To me, this seems akin to me wanting to put Emma on a sports team in our public school instead of her private school because I think the public school team is a better team....or wanting her on the field hockey teacm at the public school because her private school doesn't have one. I think i make certain sacrifices by choosing not to send her to the public school regardless of if i pay taxes or not and so its not reasonable to think those should be options available to me. Plus I dont think there is any inherent right to play whatever specific sport you want, so its not owed to anyone.

    For that reason, I'm leaning towards 'no'.

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    Quote Originally Posted by freddieflounder101 View Post
    I guess I have some questions.

    1. Are there requirements that the public school kids must adhere to, that the homeschooled kid wouldn't have to?
    2. Does this mean that a kid who goes to the school and tries out for the team might lose his or her spot to a kid who doesn't go to that school?
    Public school athletes have GPA requirements as well as attendance and behavior requirements that would be impossible to apply to homeschooled kids.

    And yes, if they were trying out and made the team that would mean that someone else did NOT make the team.

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    Quote Originally Posted by KimPossible View Post
    To me, this seems akin to me wanting to put Emma on a sports team in our public school instead of her private school because I think the public school team is a better team....or wanting her on the field hockey teacm at the public school because her private school doesn't have one. I think i make certain sacrifices by choosing not to send her to the public school regardless of if i pay taxes or not and so its not reasonable to think those should be options available to me. Plus I dont think there is any inherent right to play whatever specific sport you want, so its not owed to anyone.

    For that reason, I'm leaning towards 'no'.
    I agree with this. I think parents have the right to choose not to send their kids to public school. But if they're going to choose that, they choose to forgo everything that goes with that. If you want your kid to play on a public school team, send your kids to public school. Otherwise, find a private team. Or maybe the homeschoolers could start their own team?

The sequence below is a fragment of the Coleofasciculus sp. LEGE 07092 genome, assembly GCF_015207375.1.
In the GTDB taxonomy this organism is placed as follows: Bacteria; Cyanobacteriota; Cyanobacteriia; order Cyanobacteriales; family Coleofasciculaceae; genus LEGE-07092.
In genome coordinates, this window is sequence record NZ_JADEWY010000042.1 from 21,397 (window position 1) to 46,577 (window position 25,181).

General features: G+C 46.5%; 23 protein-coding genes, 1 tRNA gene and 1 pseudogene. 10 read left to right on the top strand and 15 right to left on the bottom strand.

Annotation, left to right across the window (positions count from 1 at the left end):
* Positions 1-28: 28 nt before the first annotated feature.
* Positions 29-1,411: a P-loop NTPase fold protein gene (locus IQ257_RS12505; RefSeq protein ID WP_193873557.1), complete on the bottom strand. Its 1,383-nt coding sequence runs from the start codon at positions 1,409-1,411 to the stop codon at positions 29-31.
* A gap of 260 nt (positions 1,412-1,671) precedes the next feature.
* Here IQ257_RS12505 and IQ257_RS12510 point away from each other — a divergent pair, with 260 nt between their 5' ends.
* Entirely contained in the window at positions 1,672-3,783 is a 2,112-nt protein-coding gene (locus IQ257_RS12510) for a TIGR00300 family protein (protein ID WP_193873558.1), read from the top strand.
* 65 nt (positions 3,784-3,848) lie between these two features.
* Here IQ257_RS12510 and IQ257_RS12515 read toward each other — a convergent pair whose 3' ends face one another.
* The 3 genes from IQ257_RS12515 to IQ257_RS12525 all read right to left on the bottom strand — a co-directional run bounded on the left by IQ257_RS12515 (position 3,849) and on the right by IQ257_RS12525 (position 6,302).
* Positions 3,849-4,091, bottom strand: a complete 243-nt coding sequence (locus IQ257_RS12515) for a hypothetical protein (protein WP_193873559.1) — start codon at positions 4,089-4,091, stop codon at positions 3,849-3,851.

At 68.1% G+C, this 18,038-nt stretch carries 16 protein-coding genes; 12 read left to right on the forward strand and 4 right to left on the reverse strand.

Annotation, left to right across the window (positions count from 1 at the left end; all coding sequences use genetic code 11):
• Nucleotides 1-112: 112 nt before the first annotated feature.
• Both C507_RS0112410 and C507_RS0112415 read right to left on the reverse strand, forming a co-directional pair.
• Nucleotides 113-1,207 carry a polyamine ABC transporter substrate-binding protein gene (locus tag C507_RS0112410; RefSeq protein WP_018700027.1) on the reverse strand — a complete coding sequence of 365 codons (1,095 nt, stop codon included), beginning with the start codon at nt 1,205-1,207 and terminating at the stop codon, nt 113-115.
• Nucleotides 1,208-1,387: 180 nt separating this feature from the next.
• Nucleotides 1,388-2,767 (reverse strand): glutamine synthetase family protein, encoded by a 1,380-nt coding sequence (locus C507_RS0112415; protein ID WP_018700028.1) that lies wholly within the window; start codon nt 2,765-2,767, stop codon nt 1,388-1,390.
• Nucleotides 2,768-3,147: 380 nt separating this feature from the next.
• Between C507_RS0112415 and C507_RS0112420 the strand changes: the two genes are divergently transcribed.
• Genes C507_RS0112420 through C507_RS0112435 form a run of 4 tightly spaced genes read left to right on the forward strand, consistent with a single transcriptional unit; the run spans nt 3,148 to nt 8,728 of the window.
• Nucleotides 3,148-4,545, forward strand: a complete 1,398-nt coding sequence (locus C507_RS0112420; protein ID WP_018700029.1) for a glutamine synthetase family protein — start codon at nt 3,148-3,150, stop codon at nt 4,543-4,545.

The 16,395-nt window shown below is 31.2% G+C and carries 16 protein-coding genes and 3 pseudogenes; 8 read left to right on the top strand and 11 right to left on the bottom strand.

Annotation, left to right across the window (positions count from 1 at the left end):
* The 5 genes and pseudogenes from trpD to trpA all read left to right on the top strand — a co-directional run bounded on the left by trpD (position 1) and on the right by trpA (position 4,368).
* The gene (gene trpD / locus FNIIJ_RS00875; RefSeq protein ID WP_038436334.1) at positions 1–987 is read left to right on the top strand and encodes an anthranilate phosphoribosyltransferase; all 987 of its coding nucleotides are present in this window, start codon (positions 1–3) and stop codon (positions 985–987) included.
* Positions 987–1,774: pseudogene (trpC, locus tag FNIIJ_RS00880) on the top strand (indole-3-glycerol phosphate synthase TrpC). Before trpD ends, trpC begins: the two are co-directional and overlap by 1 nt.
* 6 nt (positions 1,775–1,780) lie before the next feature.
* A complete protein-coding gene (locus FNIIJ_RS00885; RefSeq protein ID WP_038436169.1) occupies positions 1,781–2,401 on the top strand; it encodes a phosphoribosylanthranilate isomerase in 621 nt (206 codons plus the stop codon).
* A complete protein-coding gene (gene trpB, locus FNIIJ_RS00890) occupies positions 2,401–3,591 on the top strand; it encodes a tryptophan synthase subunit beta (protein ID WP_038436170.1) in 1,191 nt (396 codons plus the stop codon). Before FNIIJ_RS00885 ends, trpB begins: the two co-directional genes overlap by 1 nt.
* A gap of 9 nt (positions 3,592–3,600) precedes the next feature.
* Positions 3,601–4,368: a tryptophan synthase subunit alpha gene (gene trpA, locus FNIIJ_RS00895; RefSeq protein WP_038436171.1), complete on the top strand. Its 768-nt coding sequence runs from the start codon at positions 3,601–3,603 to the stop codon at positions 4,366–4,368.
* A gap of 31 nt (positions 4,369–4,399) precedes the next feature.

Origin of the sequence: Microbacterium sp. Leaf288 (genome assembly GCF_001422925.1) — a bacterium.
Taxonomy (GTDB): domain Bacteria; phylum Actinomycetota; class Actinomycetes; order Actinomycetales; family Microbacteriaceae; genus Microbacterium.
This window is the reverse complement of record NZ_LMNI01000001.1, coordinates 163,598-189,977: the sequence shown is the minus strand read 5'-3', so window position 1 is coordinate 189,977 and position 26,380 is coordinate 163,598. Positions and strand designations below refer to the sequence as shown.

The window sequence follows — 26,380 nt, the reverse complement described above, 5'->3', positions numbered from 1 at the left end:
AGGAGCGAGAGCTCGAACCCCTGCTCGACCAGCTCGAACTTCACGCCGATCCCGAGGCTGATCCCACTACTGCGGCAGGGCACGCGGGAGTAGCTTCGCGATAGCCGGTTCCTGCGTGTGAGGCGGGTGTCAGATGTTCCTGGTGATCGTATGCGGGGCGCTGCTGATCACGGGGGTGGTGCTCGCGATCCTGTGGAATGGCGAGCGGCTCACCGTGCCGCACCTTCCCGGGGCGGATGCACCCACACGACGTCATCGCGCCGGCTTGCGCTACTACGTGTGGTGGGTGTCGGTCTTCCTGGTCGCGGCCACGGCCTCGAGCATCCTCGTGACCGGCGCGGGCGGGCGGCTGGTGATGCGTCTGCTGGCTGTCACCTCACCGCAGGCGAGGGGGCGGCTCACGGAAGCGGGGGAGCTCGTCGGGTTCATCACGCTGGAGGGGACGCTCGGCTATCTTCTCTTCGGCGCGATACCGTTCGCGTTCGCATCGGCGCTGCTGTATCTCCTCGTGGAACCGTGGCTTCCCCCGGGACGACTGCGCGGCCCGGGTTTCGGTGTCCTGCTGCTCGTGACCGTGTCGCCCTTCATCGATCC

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    Posting Addict GloriaInTX's Avatar
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    To me it seems kind of petty to say you have to take it all or none. Most the time the reasons parents homeschool have nothing to do with sports. So we tell people that they have to pay the tax bill for other kids to play sports but their kids aren't allowed to play because.... ? It seems to me like people just want to punish these kids in some way because their parents choose to homeschool. If there is a pass or play requirement that is easy, the parent(teacher) needs to sign a statement that the student is passing.
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    Posting Addict KimPossible's Avatar
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    So we tell people that they have to pay the tax bill for other kids to play sports but their kids aren't allowed to play because....
    Because they have made a conscious decision to not use the school.

    Just like i did. I don't feel punished because my daughter can't partake in public school activities.

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    They are also technically "paying the tax bill for other kids to learn" but their kids aren't learning there.......because they are choosing not to go there. Sometimes you can't have it all in life. So sad. THe child has the choice at any time to enroll in the public school and play sports. They could even continue to learn at home in their spare time if they wanted! Win win.